…it seems that one of the key demands of ultra-Orthodox candidates for higher study is the enforcement of gender segregation in the classrooms. Among other things, this demand dictates that female lecturers will not teach male students, while male lecturers will be allowed to teach women.

See? That gives it away, doesn’t it. Male lecturers will be allowed to teach woman, because that still maintains the hierarchy, but female lecturers will not teach male students, because that would put a woman above some men, and that will not do.

People should stop paltering and bargaining with this shit. It is not ok.

According to Adina Bar-Shalom, an ultra-Orthodox activist who founded an ultra-Orthodox college and for which she will be awarded the Israel Prize this year, the non-ultra-Orthodox public puts the ultra-Orthodox in an impossible situation. She said, “On the one hand, society demands of the ultra-Orthodox population that any [male] who cannot study Torah all his life should go to work. This is a justified demand, and the ultra-Orthodox society accepts it. But … if [society at large] is not willing to allow the ultra-Orthodox public to study on its own terms, then the ultra-Orthodox will be consigned to the lowest-level jobs and to lives of poverty and squalor.”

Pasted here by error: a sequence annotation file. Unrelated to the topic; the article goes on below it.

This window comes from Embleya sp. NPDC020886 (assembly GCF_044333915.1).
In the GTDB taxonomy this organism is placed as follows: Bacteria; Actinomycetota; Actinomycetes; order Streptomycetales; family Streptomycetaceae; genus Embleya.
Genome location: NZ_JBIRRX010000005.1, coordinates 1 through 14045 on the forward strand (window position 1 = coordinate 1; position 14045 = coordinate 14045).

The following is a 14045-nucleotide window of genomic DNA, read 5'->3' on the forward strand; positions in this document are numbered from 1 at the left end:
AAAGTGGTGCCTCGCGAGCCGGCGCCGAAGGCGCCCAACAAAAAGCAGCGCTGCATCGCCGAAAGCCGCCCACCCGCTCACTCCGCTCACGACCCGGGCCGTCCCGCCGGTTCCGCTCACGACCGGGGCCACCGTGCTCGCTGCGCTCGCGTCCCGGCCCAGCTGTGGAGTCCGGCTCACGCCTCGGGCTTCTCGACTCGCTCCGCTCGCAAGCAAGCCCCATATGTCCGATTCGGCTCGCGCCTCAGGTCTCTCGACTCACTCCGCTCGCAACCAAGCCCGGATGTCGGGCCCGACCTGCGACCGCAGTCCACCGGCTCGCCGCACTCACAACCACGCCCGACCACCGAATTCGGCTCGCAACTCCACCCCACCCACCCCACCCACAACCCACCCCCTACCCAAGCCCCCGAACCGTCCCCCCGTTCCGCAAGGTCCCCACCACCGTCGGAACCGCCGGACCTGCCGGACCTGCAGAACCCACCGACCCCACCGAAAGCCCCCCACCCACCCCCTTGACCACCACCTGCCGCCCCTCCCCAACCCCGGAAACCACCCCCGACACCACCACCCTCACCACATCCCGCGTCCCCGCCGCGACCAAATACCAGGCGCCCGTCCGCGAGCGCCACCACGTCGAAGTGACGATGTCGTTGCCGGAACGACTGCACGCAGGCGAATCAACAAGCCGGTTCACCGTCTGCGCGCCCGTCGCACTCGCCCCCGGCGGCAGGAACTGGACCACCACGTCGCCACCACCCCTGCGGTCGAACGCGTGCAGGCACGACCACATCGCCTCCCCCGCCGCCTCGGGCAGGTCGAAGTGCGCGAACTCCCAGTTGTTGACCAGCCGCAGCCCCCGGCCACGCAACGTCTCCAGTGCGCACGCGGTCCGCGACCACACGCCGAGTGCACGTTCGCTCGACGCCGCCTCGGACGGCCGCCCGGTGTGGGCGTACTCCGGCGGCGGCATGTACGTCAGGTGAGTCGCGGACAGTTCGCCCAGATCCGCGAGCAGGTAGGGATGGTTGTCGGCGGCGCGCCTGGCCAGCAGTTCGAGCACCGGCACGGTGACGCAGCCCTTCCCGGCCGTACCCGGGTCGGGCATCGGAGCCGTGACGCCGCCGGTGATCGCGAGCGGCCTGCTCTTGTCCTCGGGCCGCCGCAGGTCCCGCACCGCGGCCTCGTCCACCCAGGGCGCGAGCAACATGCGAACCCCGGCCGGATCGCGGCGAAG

That’s the nature of social life. To get its benefits, you may have to give up doing things on your “own terms” in every respect. Sometimes your “own terms” are the wrong terms and you just have to give them up. Other times your terms are better than the social norm, and then you should try to campaign for your terms to become the social norm. This is not one of those times.

Of course, this clash of values does not take place only in Israel. But, according to Noah Efron of Bar-Ilan University’s Science, Technology and Society Department, this dilemma does not usually play out on the background of long-standing culture wars. “The debate with the ultra-Orthodox is a continuation of the modernity and education discourse from the beginning of the 20th century,” Efron explained. “If the ultra-Orthodox want modernity, it is only for pragmatic reasons and without accepting the liberal values that go hand in hand with modernity. The truth is … that most of the secular public does not accept the ultra-Orthodox, and wants to turn them to be more like us.”